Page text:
Searching over 5,500,000 cases.


searching
Buy This Entire Record For $7.95

Download the entire decision to receive the complete text, official citation,
docket number, dissents and concurrences, and footnotes for this case.

Learn more about what you receive with purchase of this case.

People v. Dunn

June 22, 1999

THE PEOPLE OF THE STATE OF ILLINOIS, PLAINTIFF-APPELLEE,
v.
MAURICE DUNN, DEFENDANT-APPELLANT.



Appeal from the Circuit Court of Cook County. P.C. No. 79C 4915 Honorable Frank W. Meekins, Judge Presiding.

The opinion of the court was delivered by: Justice Gordon

PRESIDING JUSTICE GORDON delivered the opinion of the court:

Defendant Maurice Dunn filed a pro se post-conviction petition, counsel was appointed and the trial court then dis-missed the petition without an evidentiary hearing. On appeal, defendant primarily contends that he is entitled to DNA testing.

Defendant's first trial for rape and aggravated battery (great bodily harm) resulted in a mistrial. Defendant was subsequently retried by a jury and was convicted of rape, aggravated battery (great bodily harm) and aggravated battery while on a public way. *fn1 He was sentenced to an extended prison term of 40 years. On direct appeal, this court vacated defendant's conviction for aggravated battery while on a public way, but affirmed defendant's remaining convictions and sentence. People v. Dunn, No. 1-80-2898 (1983) (unpublished order under Supreme Court Rule 23).

The evidence, as presented at the second trial, established that at about 7:45 a.m. on July 30, 1979, the victim was attacked by defendant as she was walking to a southside Chicago train station. Defendant forced her into a secluded area where the victim was able to clearly see defendant's face when he got on top of her and began choking her. During the attack, the victim was able to see defendant's face a few more times. Despite the victim's struggle, defendant raped her. When the victim identified defendant in court as her attacker, the victim said, "And I looked right at your face. I saw your face. I'll never forget your face. Ever."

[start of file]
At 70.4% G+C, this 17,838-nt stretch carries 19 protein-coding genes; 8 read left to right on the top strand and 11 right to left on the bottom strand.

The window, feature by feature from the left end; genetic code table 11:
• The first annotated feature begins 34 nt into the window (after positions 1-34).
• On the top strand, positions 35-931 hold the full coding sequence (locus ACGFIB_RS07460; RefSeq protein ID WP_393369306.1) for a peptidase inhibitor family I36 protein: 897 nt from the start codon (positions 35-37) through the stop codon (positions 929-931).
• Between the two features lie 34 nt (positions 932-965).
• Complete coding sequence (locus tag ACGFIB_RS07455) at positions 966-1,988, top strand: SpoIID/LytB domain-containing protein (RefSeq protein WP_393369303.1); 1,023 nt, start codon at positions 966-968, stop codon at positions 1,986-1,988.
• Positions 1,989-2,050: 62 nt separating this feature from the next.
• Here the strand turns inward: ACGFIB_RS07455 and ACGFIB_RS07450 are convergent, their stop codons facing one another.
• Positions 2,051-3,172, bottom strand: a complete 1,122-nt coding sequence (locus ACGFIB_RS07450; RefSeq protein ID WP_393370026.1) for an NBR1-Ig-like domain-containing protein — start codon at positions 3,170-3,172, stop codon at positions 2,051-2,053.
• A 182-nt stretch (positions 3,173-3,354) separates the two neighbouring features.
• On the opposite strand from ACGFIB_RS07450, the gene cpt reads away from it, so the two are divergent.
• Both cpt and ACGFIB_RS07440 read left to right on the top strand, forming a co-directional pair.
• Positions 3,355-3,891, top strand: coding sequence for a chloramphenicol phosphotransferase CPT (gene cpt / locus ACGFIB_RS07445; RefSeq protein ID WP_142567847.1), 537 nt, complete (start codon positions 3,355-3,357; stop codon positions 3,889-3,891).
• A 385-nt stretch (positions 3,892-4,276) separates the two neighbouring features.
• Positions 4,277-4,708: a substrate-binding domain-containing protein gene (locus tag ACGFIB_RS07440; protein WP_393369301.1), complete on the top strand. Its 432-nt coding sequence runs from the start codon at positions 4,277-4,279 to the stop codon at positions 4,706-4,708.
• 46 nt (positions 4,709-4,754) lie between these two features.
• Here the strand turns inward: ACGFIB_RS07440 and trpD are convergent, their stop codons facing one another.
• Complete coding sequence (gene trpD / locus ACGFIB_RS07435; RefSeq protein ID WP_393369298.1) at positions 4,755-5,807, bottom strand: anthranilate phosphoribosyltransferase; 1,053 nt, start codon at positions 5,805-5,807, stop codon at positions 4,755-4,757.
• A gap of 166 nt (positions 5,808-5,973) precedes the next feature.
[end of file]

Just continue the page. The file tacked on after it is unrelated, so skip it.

She also stated that defendant was wearing a dark green jogging suit with yellow stripes on the sleeves.

Susan Kelly testified that minutes before the attack she too was going to the train station when she passed a man dressed like the attacker. She stated that defendant resembled that man.

Other evidence showed that defendant's father-in-law lived near the train station, and defendant's wife was living with him. Defendant presented an alibi claim that he was in Harvey, Illinois, where he resided.

On direct appeal, defendant contended that he received ineffective assistance of counsel because of defense counsel's lack of preparation at the second trial; that the trial court erred in denying his motion to suppress the victim's in-court identification of him; that he was not proven guilty beyond a reasonable doubt; that there was no indictment for aggravated battery while on a public way; that the trial court abused its discretion in sentencing defendant to an extended term; and that his second trial violated double jeopardy. This court vacated defendant's conviction for aggravated battery while on a public way because there was no indictment for it, but affirmed defendant's remaining convictions and sentence with this modification, finding that defendant was proved guilty beyond a reasonable doubt.